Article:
The fear is that the Shan State will be lost forever if the river stops 
flowing. The Salween, or Nham Khong river, is as important a symbolic 
ally to the Shan as Mount Fuji is to the Japanese people." She said the 
people of the Shan State "have had all the human rights taken away from 
them: the right not to be massacred, the right not to be raped and the 
right to refuse to work like draught animals." The International Labour 
Organisation on Nov 16 passed a resolution urging members to re-evaluate 
their relations with the military regime in Rangoon. 

The Salween flows down from the foothills of the Himalayas, rushes down 
from north to south along the whole length of the Shan State before 
flowing through the Karenni, Karen and Mon states into the Indian Ocean 
at Moulmein. 

The GMS Power, a subsidiary of the MDX company from Thailand, has been 
conducting studies since 1997. 

Human rights watchers have reported that at least 300,000 people from 
the area have been forced to relocate.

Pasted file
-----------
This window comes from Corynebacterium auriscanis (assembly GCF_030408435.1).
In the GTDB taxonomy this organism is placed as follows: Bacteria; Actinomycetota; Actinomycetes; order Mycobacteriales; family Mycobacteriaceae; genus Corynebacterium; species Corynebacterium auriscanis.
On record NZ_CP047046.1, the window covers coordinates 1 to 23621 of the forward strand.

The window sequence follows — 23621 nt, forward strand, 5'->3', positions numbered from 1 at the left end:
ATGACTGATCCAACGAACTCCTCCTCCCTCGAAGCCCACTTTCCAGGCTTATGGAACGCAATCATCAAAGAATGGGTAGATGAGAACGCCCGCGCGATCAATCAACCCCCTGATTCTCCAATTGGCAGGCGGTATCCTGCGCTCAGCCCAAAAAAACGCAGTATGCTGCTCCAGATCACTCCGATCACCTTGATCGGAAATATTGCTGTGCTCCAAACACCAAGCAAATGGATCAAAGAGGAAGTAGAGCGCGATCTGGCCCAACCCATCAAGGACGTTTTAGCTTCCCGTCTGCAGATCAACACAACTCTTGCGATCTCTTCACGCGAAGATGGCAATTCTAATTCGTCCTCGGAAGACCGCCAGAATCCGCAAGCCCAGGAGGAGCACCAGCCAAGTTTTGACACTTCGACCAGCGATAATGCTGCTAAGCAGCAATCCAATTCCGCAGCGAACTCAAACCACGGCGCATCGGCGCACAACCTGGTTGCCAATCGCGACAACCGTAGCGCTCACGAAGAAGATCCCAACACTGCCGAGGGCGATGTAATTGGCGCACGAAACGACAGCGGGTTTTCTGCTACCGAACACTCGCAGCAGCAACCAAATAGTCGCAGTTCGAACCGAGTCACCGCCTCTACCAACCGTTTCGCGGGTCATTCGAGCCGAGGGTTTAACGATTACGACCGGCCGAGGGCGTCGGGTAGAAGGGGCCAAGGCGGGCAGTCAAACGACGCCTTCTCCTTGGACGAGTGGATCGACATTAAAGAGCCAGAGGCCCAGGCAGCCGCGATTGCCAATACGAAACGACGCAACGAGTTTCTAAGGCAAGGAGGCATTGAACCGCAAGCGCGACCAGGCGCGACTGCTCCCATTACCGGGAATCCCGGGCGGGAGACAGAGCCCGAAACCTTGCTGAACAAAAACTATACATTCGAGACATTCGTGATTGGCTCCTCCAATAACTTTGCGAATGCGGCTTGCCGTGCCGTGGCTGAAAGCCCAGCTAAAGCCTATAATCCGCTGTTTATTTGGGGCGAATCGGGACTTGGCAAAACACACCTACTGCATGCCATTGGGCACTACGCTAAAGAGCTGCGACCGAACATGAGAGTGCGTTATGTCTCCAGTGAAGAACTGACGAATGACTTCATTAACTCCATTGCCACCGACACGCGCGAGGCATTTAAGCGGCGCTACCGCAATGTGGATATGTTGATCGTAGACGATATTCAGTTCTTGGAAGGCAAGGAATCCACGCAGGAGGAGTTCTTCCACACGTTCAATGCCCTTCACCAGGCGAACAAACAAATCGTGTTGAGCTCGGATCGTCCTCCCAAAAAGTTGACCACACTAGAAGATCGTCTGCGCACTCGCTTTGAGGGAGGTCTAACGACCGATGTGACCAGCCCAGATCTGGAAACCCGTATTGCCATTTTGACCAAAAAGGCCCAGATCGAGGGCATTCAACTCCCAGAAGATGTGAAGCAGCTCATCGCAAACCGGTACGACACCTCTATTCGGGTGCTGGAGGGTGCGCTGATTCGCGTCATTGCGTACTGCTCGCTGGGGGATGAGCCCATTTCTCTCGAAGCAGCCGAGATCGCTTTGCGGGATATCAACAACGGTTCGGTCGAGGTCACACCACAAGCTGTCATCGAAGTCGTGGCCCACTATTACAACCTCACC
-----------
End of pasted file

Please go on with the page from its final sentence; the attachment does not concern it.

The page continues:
A Shan academic in North America blasted the Japanese for making a 
seemingly needless mystery out of the project. 

"The Japanese are up to their eyebrows in it, but very cagey about it - 
like they are committing a crime..." he said. 


The Hindustan Times (New Delhi):  Pak set to woo Myanmar with weapons, 
soft loans

December 18, 2000

Shishir Gupta

New Delhi, December 17

              Wary of warmth in ties between India and
Myanmar, Pakistan's Chief Executive General Pervez
Musharraf is all set to woo Yangon with weapons and
soft loans.

Highly-placed Government sources indicate that General
will arrive in Myanmar on January 4 on a two-day
official visit. Javed Hassan. who is in-charge of
weapons and equipment in the Pakistan government, will
accompany the General. New Delhi will be watching the
visit keenly as External Affairs Minister Jaswant
Singh is also scheduled to visit Myanmar in late

Yangon watchers believe that Pakistan wants to run a
reality check on its relations with Myanmar following
latter's growing multi-faceted bi-lateral engagement
with India. General Maung Aye, vice-chairman of
Myanmar's State Peace and Development Council, visited